Add to that list: relationism.

Okay, so that one’s not really a word, but in its own way, relational systems (family or intimate/romantic) *CAN* be as oppressive as any other system we encounter. We don’t start out to enmesh ourselves in oppressive systems, but it sometimes happens so subtly we never see it coming until we start to wake up to the weight holding us back. In family dynamics, it’s not like we really have much choice for most of our formative years BUT to live in and survive families as best we can. Sometimes the erosion of connection and intimacy in our romantic relationships becomes the thing that slowly buries us under the weight of invisible expectations and assumptions and the (sometimes non-consensual) enforcement of hidden values.

When people come into counselling, either in a couple/group relational format or as individuals, those of us who work from a systemic perspective are KEENLY aware that one person pursuing individuation, or attempting to create differentiation from an oppressive system, face particular challenges. One of the first steps in any differentiation process is to step back a little from the system and simply observe it, and to observe the self as it reacts within the systemic influences: where do we feel hooked in, and where can we choose a different behaviour when we become conscious of the patterns we’re observing? What do we see in terms of systemic values in action, and how do we become aware of where we reflect those internal values outwardly, inside and outside of the system? What do we think or feel about the values we’ve internalized, and the somewhat instinctive behaviours that enact them?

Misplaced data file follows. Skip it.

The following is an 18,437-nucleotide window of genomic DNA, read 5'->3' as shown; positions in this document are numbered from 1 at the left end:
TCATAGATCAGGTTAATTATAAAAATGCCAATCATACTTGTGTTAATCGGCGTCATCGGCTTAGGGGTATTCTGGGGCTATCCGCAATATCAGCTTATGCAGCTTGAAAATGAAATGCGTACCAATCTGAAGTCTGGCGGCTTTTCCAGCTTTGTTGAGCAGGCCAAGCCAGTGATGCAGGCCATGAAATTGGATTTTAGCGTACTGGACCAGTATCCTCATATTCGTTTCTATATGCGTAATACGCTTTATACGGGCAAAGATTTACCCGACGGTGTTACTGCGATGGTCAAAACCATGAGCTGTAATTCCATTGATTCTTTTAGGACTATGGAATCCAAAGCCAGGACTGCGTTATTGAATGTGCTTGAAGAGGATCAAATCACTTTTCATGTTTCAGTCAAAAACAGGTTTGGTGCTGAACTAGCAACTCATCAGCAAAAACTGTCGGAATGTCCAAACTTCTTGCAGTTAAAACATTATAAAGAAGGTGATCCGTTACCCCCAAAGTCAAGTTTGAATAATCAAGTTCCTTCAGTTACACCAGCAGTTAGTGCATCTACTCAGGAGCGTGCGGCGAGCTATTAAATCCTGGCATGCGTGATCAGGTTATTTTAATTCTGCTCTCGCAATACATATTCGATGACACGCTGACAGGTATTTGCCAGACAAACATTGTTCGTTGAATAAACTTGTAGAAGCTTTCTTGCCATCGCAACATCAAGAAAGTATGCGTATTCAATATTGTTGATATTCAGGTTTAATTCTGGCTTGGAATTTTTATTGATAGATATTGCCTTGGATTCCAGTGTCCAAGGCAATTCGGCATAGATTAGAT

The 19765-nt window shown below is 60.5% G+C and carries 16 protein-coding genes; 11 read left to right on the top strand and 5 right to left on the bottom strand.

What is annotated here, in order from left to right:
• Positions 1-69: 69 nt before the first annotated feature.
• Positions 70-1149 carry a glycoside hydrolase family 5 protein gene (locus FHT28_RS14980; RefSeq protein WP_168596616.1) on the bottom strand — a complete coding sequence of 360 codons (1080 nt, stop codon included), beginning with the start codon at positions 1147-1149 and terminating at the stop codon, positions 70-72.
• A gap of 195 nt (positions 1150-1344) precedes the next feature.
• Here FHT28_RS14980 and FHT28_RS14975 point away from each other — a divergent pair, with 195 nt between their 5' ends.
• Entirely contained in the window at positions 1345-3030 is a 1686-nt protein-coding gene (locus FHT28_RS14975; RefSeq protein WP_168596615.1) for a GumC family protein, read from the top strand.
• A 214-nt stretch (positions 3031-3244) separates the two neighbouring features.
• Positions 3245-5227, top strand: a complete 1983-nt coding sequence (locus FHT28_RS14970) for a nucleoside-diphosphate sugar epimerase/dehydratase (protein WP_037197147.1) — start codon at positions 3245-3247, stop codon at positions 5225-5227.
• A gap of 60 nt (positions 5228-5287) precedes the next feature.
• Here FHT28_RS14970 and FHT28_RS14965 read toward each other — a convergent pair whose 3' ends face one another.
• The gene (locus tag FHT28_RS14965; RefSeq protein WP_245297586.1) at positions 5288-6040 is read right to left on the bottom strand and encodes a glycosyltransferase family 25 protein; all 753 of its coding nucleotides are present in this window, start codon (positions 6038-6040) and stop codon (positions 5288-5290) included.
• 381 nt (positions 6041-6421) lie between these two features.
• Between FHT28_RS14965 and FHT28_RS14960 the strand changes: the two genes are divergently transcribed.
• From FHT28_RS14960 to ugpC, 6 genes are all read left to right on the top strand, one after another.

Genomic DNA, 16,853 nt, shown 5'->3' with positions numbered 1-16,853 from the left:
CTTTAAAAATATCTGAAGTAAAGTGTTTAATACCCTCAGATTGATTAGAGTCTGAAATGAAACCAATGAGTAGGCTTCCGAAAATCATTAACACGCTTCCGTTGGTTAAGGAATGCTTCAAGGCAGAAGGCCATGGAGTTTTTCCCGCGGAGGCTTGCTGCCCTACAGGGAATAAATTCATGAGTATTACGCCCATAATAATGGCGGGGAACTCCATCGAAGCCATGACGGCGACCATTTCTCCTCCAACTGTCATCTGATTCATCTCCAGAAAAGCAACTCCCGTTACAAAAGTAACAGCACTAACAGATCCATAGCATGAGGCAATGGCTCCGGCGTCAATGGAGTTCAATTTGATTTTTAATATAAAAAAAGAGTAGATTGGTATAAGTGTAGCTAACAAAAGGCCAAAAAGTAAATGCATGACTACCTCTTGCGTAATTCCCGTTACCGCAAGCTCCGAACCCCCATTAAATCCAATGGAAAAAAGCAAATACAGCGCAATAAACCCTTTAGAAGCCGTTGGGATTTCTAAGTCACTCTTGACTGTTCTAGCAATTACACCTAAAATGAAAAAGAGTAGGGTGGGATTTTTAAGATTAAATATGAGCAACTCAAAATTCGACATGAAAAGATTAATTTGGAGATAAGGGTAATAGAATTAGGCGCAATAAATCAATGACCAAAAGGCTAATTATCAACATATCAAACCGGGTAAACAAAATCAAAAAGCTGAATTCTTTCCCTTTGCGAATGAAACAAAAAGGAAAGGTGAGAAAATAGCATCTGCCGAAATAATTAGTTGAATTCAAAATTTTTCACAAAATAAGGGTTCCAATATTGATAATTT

We encourage clients to observe their relational systems for a while and ponder their observations once they get clear somehow of the provocative circumstances. It’s damnably difficult to make decisions about change processes while one is sitting in the discomforting fire of an actively-provoked mindset, so gaining some kind of minimum safe distance is also part of the process. With observation and distance, we gain space to make decisions and consider how best to enact changes in our own behaviour within those systems.

That’s when things get REALLY complicated.